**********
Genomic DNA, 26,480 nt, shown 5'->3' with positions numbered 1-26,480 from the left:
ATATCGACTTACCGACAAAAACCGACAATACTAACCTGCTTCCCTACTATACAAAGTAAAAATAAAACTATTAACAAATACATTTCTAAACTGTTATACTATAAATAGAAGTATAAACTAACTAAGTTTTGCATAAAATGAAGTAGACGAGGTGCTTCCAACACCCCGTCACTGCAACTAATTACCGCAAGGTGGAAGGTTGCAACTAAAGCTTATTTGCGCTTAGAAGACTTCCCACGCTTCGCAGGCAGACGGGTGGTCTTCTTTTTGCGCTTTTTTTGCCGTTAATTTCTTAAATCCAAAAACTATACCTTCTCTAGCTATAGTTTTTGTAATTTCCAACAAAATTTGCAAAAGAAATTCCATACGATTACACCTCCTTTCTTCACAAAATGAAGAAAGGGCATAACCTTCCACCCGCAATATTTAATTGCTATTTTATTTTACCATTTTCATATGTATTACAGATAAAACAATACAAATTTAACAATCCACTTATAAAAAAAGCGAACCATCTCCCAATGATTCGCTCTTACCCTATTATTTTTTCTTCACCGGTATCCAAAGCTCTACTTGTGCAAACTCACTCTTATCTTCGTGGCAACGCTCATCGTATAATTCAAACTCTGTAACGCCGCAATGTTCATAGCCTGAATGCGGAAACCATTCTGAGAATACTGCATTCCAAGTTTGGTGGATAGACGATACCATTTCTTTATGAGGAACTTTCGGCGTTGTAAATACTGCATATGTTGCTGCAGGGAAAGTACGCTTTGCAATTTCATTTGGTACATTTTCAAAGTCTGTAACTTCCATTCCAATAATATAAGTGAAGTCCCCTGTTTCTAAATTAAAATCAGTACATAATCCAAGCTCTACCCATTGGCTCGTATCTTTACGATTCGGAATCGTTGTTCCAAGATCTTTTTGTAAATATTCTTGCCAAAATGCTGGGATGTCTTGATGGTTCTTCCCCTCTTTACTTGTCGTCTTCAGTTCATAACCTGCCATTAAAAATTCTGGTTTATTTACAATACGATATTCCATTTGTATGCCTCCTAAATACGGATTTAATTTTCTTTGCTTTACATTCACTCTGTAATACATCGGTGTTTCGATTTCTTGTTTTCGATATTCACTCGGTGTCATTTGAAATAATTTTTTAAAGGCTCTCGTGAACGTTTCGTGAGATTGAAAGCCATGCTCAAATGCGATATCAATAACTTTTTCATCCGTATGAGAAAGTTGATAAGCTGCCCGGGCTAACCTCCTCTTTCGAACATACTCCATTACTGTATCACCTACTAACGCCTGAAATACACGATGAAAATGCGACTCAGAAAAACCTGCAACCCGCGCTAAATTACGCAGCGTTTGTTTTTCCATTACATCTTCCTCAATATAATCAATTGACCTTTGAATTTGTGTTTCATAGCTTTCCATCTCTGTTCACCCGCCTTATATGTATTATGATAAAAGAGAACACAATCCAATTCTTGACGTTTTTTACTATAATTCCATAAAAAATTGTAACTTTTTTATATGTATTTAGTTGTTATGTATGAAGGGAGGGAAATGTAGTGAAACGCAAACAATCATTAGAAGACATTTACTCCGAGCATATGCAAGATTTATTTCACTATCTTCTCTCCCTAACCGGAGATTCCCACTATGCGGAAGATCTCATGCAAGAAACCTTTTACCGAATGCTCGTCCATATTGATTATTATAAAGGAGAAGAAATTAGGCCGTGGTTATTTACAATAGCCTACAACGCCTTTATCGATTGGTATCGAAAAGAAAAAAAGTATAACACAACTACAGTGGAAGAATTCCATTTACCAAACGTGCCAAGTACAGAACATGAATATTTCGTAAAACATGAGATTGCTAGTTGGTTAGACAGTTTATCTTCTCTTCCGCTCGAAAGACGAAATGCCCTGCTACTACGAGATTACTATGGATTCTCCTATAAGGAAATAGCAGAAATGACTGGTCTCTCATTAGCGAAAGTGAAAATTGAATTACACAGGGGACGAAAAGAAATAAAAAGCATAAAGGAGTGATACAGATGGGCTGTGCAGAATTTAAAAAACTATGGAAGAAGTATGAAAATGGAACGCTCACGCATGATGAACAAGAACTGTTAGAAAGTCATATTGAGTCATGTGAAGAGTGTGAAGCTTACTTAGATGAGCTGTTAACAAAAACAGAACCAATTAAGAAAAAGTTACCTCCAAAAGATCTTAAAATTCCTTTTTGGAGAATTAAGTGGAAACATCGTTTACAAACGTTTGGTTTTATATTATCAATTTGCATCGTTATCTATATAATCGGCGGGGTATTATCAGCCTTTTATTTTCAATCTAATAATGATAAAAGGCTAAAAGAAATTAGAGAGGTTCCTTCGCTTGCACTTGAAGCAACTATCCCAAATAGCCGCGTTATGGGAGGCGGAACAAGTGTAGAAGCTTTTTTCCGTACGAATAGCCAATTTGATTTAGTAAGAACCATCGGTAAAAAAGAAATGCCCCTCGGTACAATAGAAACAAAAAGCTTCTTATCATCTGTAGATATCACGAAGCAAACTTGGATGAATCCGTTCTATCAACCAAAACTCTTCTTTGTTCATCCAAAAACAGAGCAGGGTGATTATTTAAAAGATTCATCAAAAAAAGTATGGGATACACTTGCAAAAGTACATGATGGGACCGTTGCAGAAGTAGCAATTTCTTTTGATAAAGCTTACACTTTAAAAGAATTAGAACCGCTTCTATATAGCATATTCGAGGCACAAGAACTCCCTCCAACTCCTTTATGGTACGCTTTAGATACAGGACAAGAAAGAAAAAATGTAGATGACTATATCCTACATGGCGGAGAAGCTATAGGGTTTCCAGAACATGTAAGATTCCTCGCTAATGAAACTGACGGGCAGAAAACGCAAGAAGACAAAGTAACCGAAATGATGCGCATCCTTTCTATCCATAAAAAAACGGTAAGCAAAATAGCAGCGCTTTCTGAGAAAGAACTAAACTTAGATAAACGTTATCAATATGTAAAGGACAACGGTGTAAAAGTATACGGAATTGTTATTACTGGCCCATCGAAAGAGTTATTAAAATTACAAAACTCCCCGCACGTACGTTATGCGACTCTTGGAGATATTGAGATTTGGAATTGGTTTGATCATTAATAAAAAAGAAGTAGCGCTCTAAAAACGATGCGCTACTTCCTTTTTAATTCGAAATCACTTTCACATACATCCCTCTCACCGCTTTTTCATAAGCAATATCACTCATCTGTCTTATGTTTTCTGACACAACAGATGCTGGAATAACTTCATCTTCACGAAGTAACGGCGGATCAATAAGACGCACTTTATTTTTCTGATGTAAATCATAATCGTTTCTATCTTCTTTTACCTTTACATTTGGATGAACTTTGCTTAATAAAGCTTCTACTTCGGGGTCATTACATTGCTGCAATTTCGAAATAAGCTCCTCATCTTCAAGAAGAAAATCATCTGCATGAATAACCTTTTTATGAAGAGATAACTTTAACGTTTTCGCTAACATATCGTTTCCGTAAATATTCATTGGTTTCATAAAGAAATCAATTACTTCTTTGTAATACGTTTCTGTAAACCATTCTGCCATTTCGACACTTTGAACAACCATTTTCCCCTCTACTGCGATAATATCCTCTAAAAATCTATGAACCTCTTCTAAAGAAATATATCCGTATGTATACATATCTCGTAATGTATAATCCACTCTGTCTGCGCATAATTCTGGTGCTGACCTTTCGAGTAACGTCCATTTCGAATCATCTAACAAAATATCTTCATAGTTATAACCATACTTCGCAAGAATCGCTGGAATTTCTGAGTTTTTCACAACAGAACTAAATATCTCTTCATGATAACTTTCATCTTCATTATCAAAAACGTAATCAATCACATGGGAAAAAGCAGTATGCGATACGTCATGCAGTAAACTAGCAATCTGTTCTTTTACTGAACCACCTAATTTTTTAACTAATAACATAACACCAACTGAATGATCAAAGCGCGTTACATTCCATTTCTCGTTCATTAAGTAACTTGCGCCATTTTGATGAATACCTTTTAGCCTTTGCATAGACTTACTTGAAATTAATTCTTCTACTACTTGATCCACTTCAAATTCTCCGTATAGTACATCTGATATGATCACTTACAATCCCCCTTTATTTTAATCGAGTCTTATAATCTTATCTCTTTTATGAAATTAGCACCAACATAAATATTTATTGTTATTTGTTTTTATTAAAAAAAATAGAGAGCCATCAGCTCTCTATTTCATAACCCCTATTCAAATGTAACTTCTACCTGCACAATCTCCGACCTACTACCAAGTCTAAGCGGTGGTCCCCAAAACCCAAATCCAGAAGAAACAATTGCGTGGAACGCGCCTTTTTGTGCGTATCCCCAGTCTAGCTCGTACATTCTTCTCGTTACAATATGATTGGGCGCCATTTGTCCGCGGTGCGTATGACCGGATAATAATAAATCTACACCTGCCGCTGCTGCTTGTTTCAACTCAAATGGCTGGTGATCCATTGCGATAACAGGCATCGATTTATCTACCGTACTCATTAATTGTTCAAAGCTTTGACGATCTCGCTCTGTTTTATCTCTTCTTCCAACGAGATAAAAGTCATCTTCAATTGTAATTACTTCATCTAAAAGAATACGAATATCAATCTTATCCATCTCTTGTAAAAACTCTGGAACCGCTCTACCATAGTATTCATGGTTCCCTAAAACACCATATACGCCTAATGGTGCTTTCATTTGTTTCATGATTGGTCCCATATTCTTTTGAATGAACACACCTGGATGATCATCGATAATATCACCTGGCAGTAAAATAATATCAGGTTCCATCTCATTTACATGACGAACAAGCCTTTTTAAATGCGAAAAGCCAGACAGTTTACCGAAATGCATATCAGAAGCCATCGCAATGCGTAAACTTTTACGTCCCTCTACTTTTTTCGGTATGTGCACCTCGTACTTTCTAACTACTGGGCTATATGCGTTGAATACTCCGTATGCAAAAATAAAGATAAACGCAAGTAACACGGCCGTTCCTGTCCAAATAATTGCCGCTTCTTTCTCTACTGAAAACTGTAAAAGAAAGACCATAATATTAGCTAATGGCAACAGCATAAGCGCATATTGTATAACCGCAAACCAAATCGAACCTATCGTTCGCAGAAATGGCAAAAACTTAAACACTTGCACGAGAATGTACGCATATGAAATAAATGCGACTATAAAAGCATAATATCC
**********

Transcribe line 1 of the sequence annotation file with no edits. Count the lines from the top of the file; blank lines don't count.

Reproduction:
Genomic DNA, 26,480 nt, shown 5'->3' with positions numbered 1-26,480 from the left: